After upgrading to 13.10, clang and GCC erroneously look for GCC-4.7 headers

Bug #1244021 reported by Nicholas Nethercote on 2013-10-24
This bug affects 2 people
Affects Status Importance Assigned to Milestone
gcc-4.8 (Ubuntu)

Bug Description

I'm a Firefox developer. 13.04 was working fine. I upgraded to 13.10 and now I can't compile Firefox with either clang or GCC.

Here's a reduced test case:

  #include <memory>
  int main(void) {}

If I compile this with clang I get this:

[fjord:~/moz/mi5] clang++ a.cpp
In file included from a.cpp:1:
In file included from /usr/bin/../lib/gcc/x86_64-linux-gnu/4.8/../../../../include/c++/4.8/memory:62:
/usr/bin/../lib/gcc/x86_64-linux-gnu/4.8/../../../../include/c++/4.8/bits/allocator.h:92:29: error:
      unknown template name '__allocator_base'
    class allocator: public __allocator_base<_Tp>
/usr/bin/../lib/gcc/x86_64-linux-gnu/4.8/../../../../include/c++/4.8/bits/allocator.h:116:25: error:
      expected '('
      : __allocator_base<_Tp>(__a) { }
/usr/bin/../lib/gcc/x86_64-linux-gnu/4.8/../../../../include/c++/4.8/bits/allocator.h:116:25: error:
      expected '{' or ','
3 errors generated.

The results with GCC are similar.

I found the problem is that both clang and GCC are somehow configured to look for some GCC 4.7 headers as well as GCC 4.8 headers -- both of them have |-I/usr/lib/gcc/x86_64-linux-gnu/4.7/../../../../include/x86_64-linux-gnu/c++/4.7| hardwired in the default flags.

As a workaround, I renamed /usr/include/c++/4.7/ and /usr/include/x86_64-linux-gnu/c++/4.7/ so the compilers could no longer find them, and now things are working normally. But obviously this should be fixed properly.

Horst Schirmeier (horst) wrote :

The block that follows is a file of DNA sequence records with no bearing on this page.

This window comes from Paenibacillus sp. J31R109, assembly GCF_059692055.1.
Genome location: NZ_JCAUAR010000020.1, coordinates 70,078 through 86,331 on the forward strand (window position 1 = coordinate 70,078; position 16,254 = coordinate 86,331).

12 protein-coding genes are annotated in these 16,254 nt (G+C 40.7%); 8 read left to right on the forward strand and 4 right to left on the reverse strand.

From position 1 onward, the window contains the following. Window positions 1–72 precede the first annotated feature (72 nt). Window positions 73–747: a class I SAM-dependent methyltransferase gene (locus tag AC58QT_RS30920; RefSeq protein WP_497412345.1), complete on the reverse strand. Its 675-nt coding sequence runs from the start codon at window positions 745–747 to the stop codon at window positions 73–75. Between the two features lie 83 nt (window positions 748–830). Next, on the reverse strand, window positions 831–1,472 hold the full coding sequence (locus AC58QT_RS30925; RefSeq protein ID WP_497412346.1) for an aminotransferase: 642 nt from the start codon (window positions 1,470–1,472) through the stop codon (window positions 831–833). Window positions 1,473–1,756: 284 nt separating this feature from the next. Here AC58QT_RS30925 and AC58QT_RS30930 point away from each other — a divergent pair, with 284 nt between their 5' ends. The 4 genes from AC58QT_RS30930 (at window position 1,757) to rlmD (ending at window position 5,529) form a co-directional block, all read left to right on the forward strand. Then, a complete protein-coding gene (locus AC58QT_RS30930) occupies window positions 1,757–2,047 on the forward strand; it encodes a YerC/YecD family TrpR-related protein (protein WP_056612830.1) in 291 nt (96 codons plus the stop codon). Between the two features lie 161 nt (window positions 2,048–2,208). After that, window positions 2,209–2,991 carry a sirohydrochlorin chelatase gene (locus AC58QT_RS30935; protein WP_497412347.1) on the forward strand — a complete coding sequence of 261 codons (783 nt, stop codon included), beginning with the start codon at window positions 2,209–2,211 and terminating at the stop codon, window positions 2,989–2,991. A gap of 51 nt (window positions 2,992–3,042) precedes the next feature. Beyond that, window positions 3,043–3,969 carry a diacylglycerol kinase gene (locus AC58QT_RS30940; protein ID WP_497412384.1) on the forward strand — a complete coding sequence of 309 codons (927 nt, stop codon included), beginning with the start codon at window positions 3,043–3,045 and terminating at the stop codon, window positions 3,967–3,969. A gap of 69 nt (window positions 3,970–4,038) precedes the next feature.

Cannot reproduce. I'm using 13.10 (x86_64; was upgraded from several earlier releases), only gcc-4.8 and clang-3.2 is installed.

$ clang++ a.cpp
$ g++ a.cpp
$ clang++ --version
Debian clang version 3.2-7ubuntu1 (tags/RELEASE_32/final) (based on LLVM 3.2)
Target: x86_64-pc-linux-gnu
Thread model: posix
$ g++ --version
g++ (Ubuntu/Linaro 4.8.1-10ubuntu8) 4.8.1
Copyright (C) 2013 Free Software Foundation, Inc.
This is free software; see the source for copying conditions. There is NO

gcc seems to use the correct include paths here (see attachment).

FWIW, I just upgraded to 14.04 and hit exactly the same problem. This time I just had to rename /usr/include/x86_64-linux-gnu/c++/4.7/ to fix it.

Launchpad Janitor (janitor) wrote :

Status changed to 'Confirmed' because the bug affects multiple users.

Changed in gcc-4.8 (Ubuntu):
status: New → Confirmed
peter (peter--s) wrote :

After a dist-upgrade of my Linux Mint (to Olivia), I ran into the same problems.

Your fix (renaming all c++/4.7 directory to something like c++/4.7_old) fixed it. Just my directories were /usr/include/c++/4.7/ and /usr/include/i386-linux-gnu/c++/4.7/ . But that was easy to find.

Matthias Klose (doko) wrote :

I don't see this in 14.04 LTS

Changed in gcc-4.8 (Ubuntu):
status: Confirmed → Fix Released
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